What is the difference between a sprint and a marathon? A sprint is a short race; one in which the runners can easily see the end-line. A marathon is a long race; in a marathon, until the very end, the participants cannot see the end line. They are two very different races and involve different strategies. A sprint requires a burst of energy for a very short period of time. A marathon requires a management of energy and can go on for several hours. So with the COVID-19 virus crisis, it is helpful for us to realize that we are "running a marathon," not a sprint; and we will need a sound strategy if we are going to cross the finish line...
Peter gives us some sound advice as to how to face a period of stress and trial. In (1 Peter 5:6-10) he tells us that we should...
1. Turn to God. (vs. 6): "Humble yourselves, therefore under God's mighty hand, that he may lift you up in due time." He promises that the time will come when the trial will pass and we will be "lifted up." But in the mean time we should "humble ourselves under God's mighty hand." I think the first question we should ask ourselves is: "How are we spending our time during this period when our activity has been greatly restricted? Are we spending all of our time watching TV and playing on our computers? Or, are we giving more time to meditation, study, reading, and prayer. In a strange way, the situation we face can be an opportunity for us to draw closer to God and seek a deeper relationship with Him. It begins as we "humble ourselves" and turn our attention to God.
2. Cast Your Anxiety on God. (vs. 6): "Cast all your anxiety on him because he cares for you." The fact is, many people are scared. Many are worried. Many are stressed. These concerns are not totally unwarranted; many have lost their jobs, many have family members who are ill; many are not sure how they are going to continue to pay their bills. Anxiety is running high. But Peter encourages us to "cast our anxiety on God." This period of corona virus crisis is not a surprise to God, nor is it one that is beyond God's power and help. In our own power we will always fall short of our goal. But, by "casting our anxiety on him" our burden can be lifted and we can run the race with effectiveness and grace.
3. Be Alert and Resist Temptation. (vs. 8): "Be alert and of sober mind. Your enemy the devil prowls around like a roaring lion looking for someone to devour." In short, this is a time in which we need to be very careful to guard our thoughts. The Evil One delights in getting us caught up in cycles of negative thinking and inappropriate behavior. When we give into to doubt, despair, anxiety, temptation, and fear, the Evil One truly devours our confidence and joy.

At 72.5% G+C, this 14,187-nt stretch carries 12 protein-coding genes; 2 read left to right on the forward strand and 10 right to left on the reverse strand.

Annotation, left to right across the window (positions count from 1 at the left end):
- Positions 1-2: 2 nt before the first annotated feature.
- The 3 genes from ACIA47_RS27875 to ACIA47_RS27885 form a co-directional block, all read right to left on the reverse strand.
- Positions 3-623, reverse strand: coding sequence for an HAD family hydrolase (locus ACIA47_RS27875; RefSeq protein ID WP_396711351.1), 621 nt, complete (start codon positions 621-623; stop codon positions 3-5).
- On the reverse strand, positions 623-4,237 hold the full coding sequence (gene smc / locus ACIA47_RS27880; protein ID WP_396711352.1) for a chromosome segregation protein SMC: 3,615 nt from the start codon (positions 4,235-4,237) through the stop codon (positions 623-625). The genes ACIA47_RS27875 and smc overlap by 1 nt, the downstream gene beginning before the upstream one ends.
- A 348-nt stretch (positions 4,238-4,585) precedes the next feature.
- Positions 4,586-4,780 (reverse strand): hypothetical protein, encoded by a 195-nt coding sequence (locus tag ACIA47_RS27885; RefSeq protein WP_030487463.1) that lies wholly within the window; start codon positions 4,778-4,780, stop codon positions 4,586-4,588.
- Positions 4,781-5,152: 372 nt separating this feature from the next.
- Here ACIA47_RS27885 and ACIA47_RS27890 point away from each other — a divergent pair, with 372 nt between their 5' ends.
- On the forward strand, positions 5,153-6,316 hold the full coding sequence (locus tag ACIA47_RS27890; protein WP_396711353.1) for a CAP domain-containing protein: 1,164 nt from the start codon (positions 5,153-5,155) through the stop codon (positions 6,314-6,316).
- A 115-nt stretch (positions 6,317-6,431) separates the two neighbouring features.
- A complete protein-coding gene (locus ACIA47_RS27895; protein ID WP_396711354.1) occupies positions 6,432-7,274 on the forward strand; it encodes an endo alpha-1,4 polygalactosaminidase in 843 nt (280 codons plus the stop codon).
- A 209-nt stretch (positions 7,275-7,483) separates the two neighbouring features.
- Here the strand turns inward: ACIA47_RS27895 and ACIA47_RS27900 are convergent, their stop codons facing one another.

4. Be Faithful in Fellowship. (vs 9): "Resist him, standing firm in the faith, because you know that your fellow believers throughout the world are undergoing the same kind of sufferings." We are not the only ones who have been affected by the corona virus crisis. Believers and non-believers alike, throughout the world, are having to deal with the havoc that this virus has brought upon us. We need to realize that we are not in this boat alone, and we need to realize the importance of staying in touch with one another and encouraging one another. We may not be able to meet with our family and friends as we desire; but we can reach out to them and we can be in fellowship with them.
5. Trust in God's Sovereignty and Power. (vs. 10): "And the God of all grace, who called you to his eternal glory in Christ, after you have suffered a little while, will himself restore you and make you strong, firm and steadfast." God tells us that our suffering won't go on for ever. It will no doubt go on longer than we wish; but it will not go on forever. In fact, the day is going to come when, by God's power, we will be restored, strengthened, made firm and steadfast. In other words, God will make something good come from all of this if we can only humble ourselves and turn to Him.
The covid-19 race is a marathon, not a sprint. But I am confident that, by God's grace, we can all cross the finish line in victory with Him!
Dr. Allen Schneider is a United Methodist pastor and a Licensed Marriage and Family Therapist presently serving the Sapulpa and greater Tulsa communities.